On Sunday April 21st, runners competed in the 33rd annual London marathon. One of them was Dr Paul Jarman
, Consultant Neurologist at The Physicians’ Clinic. Last year, he was delighted to run the 26-mile race in under 3 hours for the first time – reaching the finishing line in a very respectable 2 hours and 54 minutes. This year, he achieved a personal best, with a time of 2 hours 50 minutes.
Since the first London marathon, held on 29 March 1981, this event has become a national and international phenomenon. Over 900,000 people have now competed in the London marathon, many of them raising money for charity. “I did it for the challenge alone this year but a couple of years ago I raised £15,000 for the National Hospital of Neurology and Neurosurgery
” says Dr Jarman.
Why marathon running?
As a Consultant Neurologist with a busy NHS and private practice, Dr Jarman experiences the usual stresses of juggling a challenging medical role with home life and has found exercise and fitness to be essential to working effectively.
“I’ve never been a couch potato and I have always enjoyed doing sport. For many years I was a road cyclist at competitive level but that took up a huge amount of my spare time. I thought I was pretty fit and decided at the age of 45 that I should compete in at least one marathon before I was 50, so I entered one
Although he had a high level of fitness at the time, Dr Jarman admits that he underestimated just how hard running the marathon would be. “I didn’t really do much training, which meant I couldn’t run all the way. I had to stop and walk the last 6 miles, but I did finish and the experience didn’t put me off. In fact, it motivated me to start proper running training so that I could do bette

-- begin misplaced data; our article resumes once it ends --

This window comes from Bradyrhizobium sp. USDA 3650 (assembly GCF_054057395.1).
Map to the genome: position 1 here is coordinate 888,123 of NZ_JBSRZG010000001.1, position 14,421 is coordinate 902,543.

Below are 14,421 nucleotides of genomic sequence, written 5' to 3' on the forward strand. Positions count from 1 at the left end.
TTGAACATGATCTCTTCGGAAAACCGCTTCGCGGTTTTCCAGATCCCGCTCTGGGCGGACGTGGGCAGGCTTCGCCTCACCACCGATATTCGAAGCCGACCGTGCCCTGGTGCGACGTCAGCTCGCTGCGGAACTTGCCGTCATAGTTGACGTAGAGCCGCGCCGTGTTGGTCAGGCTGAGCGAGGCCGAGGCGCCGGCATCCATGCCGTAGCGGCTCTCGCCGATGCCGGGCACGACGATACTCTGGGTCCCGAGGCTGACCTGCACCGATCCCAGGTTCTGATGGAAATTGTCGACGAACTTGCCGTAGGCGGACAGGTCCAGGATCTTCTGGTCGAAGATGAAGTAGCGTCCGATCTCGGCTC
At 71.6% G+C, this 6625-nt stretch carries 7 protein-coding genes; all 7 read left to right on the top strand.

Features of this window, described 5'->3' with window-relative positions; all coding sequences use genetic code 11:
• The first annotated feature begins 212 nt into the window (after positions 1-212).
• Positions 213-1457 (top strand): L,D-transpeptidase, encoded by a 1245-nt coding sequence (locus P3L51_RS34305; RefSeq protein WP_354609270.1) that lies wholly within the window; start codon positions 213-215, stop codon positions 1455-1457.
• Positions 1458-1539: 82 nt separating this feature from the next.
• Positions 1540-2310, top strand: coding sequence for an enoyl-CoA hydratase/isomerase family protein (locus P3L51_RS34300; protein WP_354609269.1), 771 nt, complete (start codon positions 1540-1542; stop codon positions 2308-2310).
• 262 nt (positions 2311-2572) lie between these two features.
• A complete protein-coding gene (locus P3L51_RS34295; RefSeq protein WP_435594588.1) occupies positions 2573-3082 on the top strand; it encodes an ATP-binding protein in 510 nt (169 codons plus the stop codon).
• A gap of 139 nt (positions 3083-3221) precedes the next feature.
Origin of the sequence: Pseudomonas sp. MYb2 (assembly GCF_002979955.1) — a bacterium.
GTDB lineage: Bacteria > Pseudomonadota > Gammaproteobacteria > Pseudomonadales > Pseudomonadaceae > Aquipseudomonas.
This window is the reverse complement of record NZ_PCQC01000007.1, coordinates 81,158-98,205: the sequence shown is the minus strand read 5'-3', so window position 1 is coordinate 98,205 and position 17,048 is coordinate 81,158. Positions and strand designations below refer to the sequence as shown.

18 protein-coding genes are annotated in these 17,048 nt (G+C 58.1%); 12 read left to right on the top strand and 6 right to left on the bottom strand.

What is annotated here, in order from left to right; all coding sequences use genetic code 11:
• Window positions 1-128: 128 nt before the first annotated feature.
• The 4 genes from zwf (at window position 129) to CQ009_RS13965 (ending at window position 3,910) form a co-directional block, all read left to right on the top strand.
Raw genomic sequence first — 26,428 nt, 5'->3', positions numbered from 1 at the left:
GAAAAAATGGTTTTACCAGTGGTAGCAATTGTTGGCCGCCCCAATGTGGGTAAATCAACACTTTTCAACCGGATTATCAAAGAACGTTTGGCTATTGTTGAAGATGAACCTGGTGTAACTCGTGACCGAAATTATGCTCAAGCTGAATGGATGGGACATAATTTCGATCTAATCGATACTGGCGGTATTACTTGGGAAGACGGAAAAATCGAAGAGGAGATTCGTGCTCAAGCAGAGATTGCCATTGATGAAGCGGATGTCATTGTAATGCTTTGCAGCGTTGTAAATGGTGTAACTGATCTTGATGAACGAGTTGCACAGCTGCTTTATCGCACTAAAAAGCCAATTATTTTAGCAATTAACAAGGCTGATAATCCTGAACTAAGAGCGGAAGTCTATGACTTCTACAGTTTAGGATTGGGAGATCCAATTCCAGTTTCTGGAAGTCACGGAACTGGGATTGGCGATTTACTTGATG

r” he remembers.
As many runners have found before him, Dr Jarman then got hooked. “As I built up my running stamina, I found that I enjoyed it and found running to be quite addictive. I certainly notice that I get very grumpy if I don’t run for a couple of days!
” Dr Jarman now runs 50-55 miles each week, moving up to 75 miles when training for a marathon.
Running as a time-efficient exercise
To fit in running with his medical commitments, Dr Jarman often runs to work and then home again in the evening. He is also a member of a running club and enters competitive events regularly. “Running is one of the most time-efficient types of exercise that I’ve done. You need to build up gradually but it’s fairly easy to build running into your day so that you don’t lose a lot of time. It can be lonely though and I think that competitions and clubs that offer the opportunity to run with other people really help to keep me motivated.
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